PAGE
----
Opinion 21-30

March 11, 2021


Digest:       Provided a judicial candidate determines they will receive fair value for the expenditure, the candidate may permit their campaign committee to purchase subscriptions during the window period to a web-based service that (1) provides information on potential donors for use by the candidate’s campaign committee for a flat monthly fee and/or (2) allows the judge’s campaign committee to communicate live with voters by telephone or text for a flat per-call fee.


Rules:        22 NYCRR 100.0(Q); 100.5(A)(1); 100.5(A)(1)(h); 100.5(A)(2); 100.5(A)(2)(i); 100.5(A)(5)-(6); Opinions 19-37; 18-69; 12-129(A)-(G); 08-125/08-147/08-148/08-149; 07-135.


         An individual seeking election to judicial office asks if their campaign committee may purchase a monthly subscription to Call-Time during the applicable window period. The service uses artificial intelligence software to facilitate calling potential donors from one political party; it provides information about the donors’ identity and past donations. Campaign committee members would call using a script approved by the judicial candidate, and the candidate would be shielded from knowledge of contributors and contributions. The subscription is available on a month-to-month basis for a flat monthly charge; there are no bonuses or percentages from total amounts raised. The candidate also asks if their campaign committee may use Thrutalkdialer, a web-based service that enables campaign workers in a phone bank to call and text voters live on an integrated software platform. The service charges a flat fee per call, and allows the candidate to reach a large number of people.1


         A judge or non-judge candidate for elective judicial office may personally participate in their own campaign during the applicable window period, subject to certain limitations (see 22 NYCRR 100.5[A][1]; 100.5[A][2]; see also 22 NYCRR 100.0[Q] [defining “window period”]). For example, a judicial candidate “may not permit the use of campaign contributions or personal funds to pay for campaign-related goods or services for which fair value was not received” (22 NYCRR 100.5[A][6]) and may not pay an assessment to, or make a contribution to, a political organization or any other candidate (see 22 NYCRR 100.5[A][1][h]). The candidate must not personally solicit or accept campaign contributions from any source (see id.; 22 NYCRR 100.5[A][2][i]), but may establish a campaign committee of “responsible persons” to solicit and accept reasonable campaign contributions during the applicable window period (22 NYCRR 100.5[A][5]). Moreover, “judicial candidates should be shielded, to the extent possible, from learning the identity of campaign contributors and the amount or value of their contributions” (see Opinion 08-125/08-147/08-148/08-149).

         We have previously advised that, subject to compliance with all applicable rules and statutes, a judicial candidate may permit a campaign committee member to manage a private GoFundMe account to raise contributions for the campaign, provided (1) the candidate is insulated from knowing who contributed and (2) such contributions are properly reported by the campaign treasurer (see Opinion 18-69). We have also advised that a judicial candidate’s campaign committee may solicit donations on a campaign website it sponsors, provided that contributions will go directly to the campaign committee and not to the candidate (see Opinion 07-135).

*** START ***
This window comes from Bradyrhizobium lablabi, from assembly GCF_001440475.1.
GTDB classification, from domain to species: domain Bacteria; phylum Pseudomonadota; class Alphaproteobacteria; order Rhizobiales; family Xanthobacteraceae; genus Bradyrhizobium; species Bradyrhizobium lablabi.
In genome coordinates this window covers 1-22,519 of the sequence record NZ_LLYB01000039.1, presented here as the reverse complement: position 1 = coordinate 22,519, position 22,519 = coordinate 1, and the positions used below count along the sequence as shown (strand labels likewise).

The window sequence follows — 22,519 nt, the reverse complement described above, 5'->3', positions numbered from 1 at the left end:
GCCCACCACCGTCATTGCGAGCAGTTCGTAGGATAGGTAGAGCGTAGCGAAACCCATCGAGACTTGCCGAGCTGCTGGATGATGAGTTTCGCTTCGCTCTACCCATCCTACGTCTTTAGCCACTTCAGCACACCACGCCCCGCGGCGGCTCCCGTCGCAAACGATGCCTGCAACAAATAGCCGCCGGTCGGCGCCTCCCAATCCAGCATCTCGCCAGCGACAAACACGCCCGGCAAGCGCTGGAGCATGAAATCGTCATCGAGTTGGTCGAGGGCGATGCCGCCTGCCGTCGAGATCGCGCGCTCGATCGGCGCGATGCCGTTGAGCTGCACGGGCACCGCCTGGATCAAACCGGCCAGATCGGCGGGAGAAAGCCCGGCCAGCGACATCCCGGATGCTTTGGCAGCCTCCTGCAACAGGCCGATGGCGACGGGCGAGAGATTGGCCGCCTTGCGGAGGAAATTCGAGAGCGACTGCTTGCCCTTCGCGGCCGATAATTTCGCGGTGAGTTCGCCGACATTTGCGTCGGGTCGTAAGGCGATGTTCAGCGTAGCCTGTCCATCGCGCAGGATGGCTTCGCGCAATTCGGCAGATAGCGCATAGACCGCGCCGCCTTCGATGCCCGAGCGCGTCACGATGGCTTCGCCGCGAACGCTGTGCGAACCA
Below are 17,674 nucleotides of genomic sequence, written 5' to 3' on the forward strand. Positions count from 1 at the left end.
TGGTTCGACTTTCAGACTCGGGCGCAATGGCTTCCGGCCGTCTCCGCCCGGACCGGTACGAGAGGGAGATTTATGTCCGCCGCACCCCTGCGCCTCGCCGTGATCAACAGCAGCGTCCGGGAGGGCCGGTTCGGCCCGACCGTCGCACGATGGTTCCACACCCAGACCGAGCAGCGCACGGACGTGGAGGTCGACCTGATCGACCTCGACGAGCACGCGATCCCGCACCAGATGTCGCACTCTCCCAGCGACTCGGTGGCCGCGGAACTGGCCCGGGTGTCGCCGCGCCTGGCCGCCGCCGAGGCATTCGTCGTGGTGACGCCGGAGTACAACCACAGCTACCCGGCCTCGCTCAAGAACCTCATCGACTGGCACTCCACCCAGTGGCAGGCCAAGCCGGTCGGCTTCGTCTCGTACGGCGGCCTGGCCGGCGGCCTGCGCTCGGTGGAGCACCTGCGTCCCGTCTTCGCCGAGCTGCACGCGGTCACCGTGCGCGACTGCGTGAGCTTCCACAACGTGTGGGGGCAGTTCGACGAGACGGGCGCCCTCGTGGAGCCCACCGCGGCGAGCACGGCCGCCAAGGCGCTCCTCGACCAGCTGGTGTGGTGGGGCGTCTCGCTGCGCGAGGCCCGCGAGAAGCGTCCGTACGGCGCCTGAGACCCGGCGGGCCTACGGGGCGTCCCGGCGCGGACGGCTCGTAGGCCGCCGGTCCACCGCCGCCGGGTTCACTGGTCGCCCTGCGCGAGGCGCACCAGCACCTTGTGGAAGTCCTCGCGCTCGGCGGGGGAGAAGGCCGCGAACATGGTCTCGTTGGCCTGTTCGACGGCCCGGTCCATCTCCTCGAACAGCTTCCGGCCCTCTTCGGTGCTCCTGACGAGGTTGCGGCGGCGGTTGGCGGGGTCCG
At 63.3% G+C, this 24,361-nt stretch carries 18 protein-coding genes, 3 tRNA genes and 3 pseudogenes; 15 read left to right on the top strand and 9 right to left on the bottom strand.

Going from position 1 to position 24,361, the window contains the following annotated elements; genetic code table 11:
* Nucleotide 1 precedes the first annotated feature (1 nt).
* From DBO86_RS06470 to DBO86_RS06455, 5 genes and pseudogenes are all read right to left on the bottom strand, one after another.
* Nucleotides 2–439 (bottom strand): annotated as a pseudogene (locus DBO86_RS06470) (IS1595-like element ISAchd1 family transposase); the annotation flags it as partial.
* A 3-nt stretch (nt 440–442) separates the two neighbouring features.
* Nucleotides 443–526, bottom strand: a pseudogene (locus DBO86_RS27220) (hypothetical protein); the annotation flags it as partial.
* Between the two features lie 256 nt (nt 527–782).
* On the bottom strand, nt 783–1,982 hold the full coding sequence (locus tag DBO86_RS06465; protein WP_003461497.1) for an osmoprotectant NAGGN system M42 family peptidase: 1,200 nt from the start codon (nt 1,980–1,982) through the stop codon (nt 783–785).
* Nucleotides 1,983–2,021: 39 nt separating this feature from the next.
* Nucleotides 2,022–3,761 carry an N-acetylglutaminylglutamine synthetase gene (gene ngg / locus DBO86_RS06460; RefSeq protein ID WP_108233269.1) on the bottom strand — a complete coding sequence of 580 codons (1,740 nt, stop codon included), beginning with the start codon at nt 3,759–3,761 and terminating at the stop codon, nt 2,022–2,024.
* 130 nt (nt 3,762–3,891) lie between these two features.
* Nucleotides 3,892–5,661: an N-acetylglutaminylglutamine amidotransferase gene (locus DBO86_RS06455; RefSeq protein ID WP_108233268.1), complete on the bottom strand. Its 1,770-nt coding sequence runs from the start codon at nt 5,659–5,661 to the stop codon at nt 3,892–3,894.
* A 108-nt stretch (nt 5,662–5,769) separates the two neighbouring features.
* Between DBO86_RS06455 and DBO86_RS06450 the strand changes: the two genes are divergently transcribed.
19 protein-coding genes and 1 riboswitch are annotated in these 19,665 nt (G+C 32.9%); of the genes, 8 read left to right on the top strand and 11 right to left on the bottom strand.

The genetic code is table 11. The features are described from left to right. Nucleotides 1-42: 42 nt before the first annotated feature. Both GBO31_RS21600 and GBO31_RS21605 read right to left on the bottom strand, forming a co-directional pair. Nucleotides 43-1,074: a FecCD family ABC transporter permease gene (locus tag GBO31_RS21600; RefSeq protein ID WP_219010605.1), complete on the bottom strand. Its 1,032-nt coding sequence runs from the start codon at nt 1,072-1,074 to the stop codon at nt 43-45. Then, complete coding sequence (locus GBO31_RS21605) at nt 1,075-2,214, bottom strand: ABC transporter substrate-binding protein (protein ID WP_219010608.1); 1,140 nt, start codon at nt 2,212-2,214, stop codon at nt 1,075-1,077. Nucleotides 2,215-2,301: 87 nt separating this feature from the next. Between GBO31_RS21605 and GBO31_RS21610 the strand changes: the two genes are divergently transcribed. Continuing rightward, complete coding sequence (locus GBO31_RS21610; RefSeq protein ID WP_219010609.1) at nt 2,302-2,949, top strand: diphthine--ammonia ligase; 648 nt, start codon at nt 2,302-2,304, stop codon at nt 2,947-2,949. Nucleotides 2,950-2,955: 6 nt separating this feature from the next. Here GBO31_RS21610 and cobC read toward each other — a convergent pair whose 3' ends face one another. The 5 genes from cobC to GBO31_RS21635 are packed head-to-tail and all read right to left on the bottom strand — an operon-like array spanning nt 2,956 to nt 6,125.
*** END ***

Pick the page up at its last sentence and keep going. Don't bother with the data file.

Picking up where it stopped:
Conversely, we have said a judicial candidate may not hire “a professional fund-raiser who would be paid either on a commission or percentage basis,” as this would provide “built-in incentives” to “underestimate the ‘exacting standards’ to which a judicial candidate is held” (Opinion 12-129[A]-[G]).2 Here, Call-Time and Thrutalkdialer apparently charge set fees on a neutral basis (per-month or per-call), completely independent of the amounts raised or the candidate’s electoral results.

         Accordingly, we conclude that the judicial candidate may authorize their campaign committee to purchase subscriptions to both Call-Time and Thrutalkdialer services during the applicable window period, provided the candidate determines that they will receive fair value for the expenditure (see 22 NYCRR 100.5[A][5]-[6]). We note that, as always, any fund-raising message should be “crafted solely by the candidate or by his/her campaign committee, subject to the candidate’s approval and oversight” (Opinion 19-37).


1 We understand the per-call fee is measured in pennies, and there are no subscription costs or minimum usage requirements (see https://www.getthru.io/pricing).

2 For completeness, we note that the campaign committee may use an electronic event invitation system that charges 2% of the ticket price per ticket sold to distribute fund-raising invitations and sell tickets, where “the [fund-raising] message is crafted solely by the candidate or by his/her campaign committee, subject to the candidate’s approval and oversight” (Opinion 19-37). We noted that, “unlike a human fund-raising consultant, Eventbrite cannot take the initiative and has no independent discretion to exercise.... Thus, it cannot react, consciously or unconsciously, to the ‘powerful built-in incentives’ inherent in the percentage payment structure” (Opinion 19-37).